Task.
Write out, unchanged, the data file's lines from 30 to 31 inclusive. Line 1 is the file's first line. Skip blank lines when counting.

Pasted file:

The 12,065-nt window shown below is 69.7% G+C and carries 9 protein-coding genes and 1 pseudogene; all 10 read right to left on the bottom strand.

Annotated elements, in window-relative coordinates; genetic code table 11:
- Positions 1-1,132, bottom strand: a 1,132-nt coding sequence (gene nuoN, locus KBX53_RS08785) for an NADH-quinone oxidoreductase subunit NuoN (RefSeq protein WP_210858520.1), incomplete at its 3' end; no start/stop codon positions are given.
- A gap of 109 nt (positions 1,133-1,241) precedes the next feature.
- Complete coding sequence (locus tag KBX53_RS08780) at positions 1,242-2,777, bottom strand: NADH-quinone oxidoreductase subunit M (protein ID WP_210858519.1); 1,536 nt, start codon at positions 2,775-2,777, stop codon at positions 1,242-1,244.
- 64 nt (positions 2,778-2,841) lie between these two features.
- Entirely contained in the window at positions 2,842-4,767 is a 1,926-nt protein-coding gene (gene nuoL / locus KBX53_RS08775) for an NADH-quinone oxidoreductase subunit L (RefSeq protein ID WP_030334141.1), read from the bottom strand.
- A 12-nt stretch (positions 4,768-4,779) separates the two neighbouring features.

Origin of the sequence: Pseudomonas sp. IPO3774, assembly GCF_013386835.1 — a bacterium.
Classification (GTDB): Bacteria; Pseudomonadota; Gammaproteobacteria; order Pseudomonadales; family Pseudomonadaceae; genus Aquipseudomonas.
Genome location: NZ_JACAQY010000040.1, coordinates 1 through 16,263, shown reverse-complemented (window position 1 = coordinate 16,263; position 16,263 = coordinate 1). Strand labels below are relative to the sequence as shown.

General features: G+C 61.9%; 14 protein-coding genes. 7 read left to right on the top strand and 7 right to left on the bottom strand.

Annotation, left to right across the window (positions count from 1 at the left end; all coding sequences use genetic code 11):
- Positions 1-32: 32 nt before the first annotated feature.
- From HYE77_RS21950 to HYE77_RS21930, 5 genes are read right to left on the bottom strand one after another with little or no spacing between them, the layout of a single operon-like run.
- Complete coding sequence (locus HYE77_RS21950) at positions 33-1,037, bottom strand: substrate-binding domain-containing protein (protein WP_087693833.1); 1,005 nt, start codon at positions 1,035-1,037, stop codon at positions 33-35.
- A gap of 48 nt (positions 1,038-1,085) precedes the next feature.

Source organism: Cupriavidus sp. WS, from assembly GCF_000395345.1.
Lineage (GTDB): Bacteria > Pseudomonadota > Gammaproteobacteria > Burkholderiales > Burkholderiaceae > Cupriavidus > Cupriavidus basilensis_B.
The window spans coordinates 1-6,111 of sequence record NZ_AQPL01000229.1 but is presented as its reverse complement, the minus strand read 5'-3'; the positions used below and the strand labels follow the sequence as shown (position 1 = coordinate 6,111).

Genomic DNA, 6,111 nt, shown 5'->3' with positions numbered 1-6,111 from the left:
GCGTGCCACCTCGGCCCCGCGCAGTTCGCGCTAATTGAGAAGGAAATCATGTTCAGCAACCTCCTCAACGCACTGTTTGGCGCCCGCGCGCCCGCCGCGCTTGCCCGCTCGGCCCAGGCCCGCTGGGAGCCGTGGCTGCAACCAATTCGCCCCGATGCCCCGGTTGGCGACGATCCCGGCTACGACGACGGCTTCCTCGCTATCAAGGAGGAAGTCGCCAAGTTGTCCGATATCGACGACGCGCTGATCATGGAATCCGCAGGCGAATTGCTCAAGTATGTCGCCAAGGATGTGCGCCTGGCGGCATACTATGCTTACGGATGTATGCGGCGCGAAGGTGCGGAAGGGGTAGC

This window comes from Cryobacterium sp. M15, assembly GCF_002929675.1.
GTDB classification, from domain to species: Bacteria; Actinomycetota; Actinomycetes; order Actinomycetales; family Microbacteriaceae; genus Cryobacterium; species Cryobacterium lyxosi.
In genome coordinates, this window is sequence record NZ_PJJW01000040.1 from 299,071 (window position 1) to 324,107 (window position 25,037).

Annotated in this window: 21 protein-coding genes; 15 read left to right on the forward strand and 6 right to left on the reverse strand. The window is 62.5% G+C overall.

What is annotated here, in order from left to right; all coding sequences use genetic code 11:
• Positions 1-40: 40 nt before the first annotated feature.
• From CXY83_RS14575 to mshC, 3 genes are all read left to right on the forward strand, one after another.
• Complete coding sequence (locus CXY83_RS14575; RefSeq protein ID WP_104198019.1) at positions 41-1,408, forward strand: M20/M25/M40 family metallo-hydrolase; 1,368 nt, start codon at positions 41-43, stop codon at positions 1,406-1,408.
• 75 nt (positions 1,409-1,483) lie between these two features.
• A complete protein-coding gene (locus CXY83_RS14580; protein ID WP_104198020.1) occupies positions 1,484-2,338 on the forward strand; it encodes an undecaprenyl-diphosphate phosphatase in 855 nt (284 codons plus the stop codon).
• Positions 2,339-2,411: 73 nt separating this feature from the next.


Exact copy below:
• Complete coding sequence (locus CXY83_RS14575; RefSeq protein ID WP_104198019.1) at positions 41-1,408, forward strand: M20/M25/M40 family metallo-hydrolase; 1,368 nt, start codon at positions 41-43, stop codon at positions 1,406-1,408.
• 75 nt (positions 1,409-1,483) lie between these two features.